Industry and community give views on dust recommendations

Taylar AmoniniNorth West Telegraph

After more than seven years of waiting, Port Hedland residents and stakeholders have officially weighed in on the Port Hedland Dust Management Taskforce report.

Submissions from a range of parties, including businesses, politicians and the general public were received by the Department of Jobs, Tourism, Science and Innovation, in relation to the report, and this week 44 were made public on the department’s website.

The report, made public in August, followed a Health Department assessment last year which found dust levels in Port Hedland could have negative effects on health and outlined seven areas of recommendations as interim guidelines — air-quality monitoring, industry regulation, noise, land-use planning, local government, community and governance.

With recommendations for industry to continue the work already being done to reduce dust, noise and increase air quality, the report also recommended the Planning Minister — now legislative assembly member Rita Saffioti — and the Town of Port Hedland collaborate to implement a “special control area” for all land west of McGregor Street. The State Government will now review the submissions to form a response to the taskforce report on whether it will adopt the recommendations.


As the leading global resources company, and major user of the Port Hedland port facility, BHP has been shipping iron ore out of the Port Hedland port since 1966.

The mining giant endorsed all recommendations put forward by the taskforce, with the only concern raised being about the slow progress of implementation appropriate planning controls.

In the submission, the company writes the adoption of the recommendations would develop the east end for residential use and allow for the revitalisation and development of South Hedland CBD.

“BHP believes that through this process the State Government can guarantee the strategic sustainable development of Port Hedland, including ensuring that the West End creates new local jobs and economic growth around the Port precinct,” it said.

“The negative financial and social impact to Port Hedland, the Pilbara, the State and the nation is too great if decisive and timely action is not taken.”

The miner also quoted a study commissioned by the Port Hedland Industries Council to emphasise the importance of iron ore exports from Port Hedland Port.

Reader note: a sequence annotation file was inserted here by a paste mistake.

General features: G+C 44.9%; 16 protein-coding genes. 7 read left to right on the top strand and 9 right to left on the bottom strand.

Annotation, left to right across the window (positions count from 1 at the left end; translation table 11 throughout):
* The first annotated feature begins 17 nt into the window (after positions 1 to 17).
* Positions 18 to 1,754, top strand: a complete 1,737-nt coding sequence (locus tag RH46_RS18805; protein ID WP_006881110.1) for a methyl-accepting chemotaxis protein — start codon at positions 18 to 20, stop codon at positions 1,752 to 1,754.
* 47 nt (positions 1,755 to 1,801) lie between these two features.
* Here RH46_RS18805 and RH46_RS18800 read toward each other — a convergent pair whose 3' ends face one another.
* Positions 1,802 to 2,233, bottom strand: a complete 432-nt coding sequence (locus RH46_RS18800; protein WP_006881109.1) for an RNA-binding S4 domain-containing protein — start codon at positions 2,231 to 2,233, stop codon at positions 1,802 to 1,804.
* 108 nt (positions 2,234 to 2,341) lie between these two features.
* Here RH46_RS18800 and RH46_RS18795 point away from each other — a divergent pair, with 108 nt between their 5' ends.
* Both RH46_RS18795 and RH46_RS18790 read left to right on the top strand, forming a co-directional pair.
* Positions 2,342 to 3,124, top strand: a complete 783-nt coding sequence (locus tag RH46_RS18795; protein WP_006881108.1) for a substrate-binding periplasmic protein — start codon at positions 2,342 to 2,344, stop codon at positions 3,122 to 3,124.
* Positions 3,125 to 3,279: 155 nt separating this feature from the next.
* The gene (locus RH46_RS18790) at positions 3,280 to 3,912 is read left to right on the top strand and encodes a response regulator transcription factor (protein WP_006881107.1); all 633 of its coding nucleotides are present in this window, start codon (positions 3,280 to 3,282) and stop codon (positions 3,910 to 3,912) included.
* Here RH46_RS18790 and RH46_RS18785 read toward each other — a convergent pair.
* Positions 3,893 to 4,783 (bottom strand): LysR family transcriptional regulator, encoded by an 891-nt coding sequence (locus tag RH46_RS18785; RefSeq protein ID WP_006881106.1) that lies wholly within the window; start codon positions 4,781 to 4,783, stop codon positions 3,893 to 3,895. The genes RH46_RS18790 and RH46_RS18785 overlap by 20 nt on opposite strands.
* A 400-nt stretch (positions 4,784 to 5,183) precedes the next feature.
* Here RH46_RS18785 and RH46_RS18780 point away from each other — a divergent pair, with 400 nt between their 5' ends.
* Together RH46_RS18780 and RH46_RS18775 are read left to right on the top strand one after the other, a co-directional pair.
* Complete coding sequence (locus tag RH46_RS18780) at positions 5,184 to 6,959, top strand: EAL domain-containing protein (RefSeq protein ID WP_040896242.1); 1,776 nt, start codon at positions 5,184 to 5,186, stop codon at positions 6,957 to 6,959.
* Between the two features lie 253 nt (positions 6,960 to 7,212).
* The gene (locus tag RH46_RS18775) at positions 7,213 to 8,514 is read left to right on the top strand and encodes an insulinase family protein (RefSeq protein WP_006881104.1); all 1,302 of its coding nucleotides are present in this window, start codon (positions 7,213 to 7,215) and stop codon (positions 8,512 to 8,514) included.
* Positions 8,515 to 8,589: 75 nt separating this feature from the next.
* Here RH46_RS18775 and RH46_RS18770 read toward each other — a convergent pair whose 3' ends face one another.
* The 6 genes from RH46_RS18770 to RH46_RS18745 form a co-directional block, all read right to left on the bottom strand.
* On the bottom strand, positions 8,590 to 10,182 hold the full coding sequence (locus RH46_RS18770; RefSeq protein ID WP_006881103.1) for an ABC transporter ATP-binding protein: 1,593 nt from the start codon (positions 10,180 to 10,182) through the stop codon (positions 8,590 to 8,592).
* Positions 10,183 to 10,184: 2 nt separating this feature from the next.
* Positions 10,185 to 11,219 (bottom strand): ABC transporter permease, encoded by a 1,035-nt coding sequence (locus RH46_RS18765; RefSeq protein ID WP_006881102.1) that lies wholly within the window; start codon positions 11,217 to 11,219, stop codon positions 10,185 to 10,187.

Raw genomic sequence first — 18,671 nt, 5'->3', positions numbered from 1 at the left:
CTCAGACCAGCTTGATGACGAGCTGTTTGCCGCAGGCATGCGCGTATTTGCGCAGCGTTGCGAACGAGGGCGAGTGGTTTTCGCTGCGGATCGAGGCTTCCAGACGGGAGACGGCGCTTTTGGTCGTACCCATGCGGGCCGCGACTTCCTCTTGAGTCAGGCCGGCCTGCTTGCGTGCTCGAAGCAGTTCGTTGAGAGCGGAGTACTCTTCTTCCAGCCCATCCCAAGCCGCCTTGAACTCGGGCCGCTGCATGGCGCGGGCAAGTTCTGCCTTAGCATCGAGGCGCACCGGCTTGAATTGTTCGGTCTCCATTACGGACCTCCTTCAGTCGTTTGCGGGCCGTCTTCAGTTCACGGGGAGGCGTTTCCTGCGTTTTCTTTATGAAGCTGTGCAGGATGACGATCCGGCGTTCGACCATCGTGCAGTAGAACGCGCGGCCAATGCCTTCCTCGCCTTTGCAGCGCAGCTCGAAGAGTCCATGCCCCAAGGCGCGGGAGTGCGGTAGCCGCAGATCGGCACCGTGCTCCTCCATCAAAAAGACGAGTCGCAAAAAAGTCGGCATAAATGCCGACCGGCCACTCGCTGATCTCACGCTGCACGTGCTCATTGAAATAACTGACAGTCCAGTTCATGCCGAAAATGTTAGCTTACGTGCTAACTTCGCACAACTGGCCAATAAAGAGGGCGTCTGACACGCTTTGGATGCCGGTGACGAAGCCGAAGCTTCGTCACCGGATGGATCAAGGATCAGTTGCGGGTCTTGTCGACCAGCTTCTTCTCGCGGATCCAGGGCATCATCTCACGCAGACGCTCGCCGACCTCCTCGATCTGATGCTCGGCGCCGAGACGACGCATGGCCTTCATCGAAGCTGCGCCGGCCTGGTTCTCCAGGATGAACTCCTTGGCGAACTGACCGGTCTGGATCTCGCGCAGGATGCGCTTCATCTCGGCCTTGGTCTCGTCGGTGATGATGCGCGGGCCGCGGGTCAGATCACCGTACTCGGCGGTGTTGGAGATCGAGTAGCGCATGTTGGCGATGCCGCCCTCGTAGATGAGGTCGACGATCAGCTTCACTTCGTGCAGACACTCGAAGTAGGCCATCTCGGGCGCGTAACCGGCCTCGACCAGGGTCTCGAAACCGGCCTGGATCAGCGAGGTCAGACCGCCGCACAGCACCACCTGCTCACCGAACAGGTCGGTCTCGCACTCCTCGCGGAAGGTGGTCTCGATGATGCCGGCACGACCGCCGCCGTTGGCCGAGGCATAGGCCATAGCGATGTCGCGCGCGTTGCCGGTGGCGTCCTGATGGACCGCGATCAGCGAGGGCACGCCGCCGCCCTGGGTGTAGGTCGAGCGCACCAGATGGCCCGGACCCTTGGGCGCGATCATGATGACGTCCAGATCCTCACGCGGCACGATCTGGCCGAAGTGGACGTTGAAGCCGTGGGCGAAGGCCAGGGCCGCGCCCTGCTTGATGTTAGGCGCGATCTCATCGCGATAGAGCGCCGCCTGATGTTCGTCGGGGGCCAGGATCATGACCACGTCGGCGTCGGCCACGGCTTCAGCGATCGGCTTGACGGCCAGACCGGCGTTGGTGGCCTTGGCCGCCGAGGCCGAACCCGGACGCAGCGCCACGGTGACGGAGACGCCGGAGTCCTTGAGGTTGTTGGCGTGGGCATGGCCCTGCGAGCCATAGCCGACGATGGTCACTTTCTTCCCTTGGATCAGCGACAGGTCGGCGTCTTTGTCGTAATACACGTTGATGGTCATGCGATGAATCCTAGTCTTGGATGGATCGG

Fortescue Metals Group

Founded in 2003, Fortescue Metals Group produces 170 million tonnes of iron ore per annum and operated out of Finucane Island.

The iron ore exporter wrote about recommendations two and six, which it supported, and outlined its preferred alterations.

Recommendation two outlined the Port Hedland Industries Council to continue to operate and maintain its air quality network but FMG requested the PHIC air quality network be three monitors rather than the current two.

Recommendation six outlined for the Town of Port Hedland to work with key stakeholders to identify and mitigate dust from non-industry sources, and again while the mining giant supported the recommendation, high-lighting the significance of the Wedgefield Light Industrial Area as a dust source to also be considered.

VideoA shiploader pours iron ore into a vessel docked at Anderson Point in Port Hedland.

“Recommendation six which addresses non-industry related dust sources is non-prescriptive and is in direct contract to recommendation three which clearly outlines the role of the DER in enforcing ongoing reductions in industry-related dust,” the mining giant wrote.

Port Hedland Industries Council

The Port Hedland Industries Council, which is made up of BHP, Fortescue metals Group, Roy Hill Infrastructure, Pilbara Ports Authority, Atlas Iron and Minerals Resources, supported all recommendations put forward by the taskforce but requested further considerations for recommendations three, four and six.

Chamber of Minerals and Energy

The Chamber of Minerals and Energy of WA welcomed the release of the taskforce report and recommended the State Government taking the lead on land-use planning for Port Hedland, immediately implement the recommendation for a buffer zone, transfer full responsibility for the existing air quality monitoring network to the Department of Water and Environmental Regulation, and prioritise addressing critical issues, and for the taskforce to continue to produce annual public reports.

The chamber also recommended the continuation of the taskforce and for the Town to work with stakeholders to progress dust mitigation and control measures for non-industry dust sources.

Town of Port Hedland

In its submission, the Town of Port Hedland produced a timeline of events the local government had been a part of since 2009 in regards to dust management in Hedland.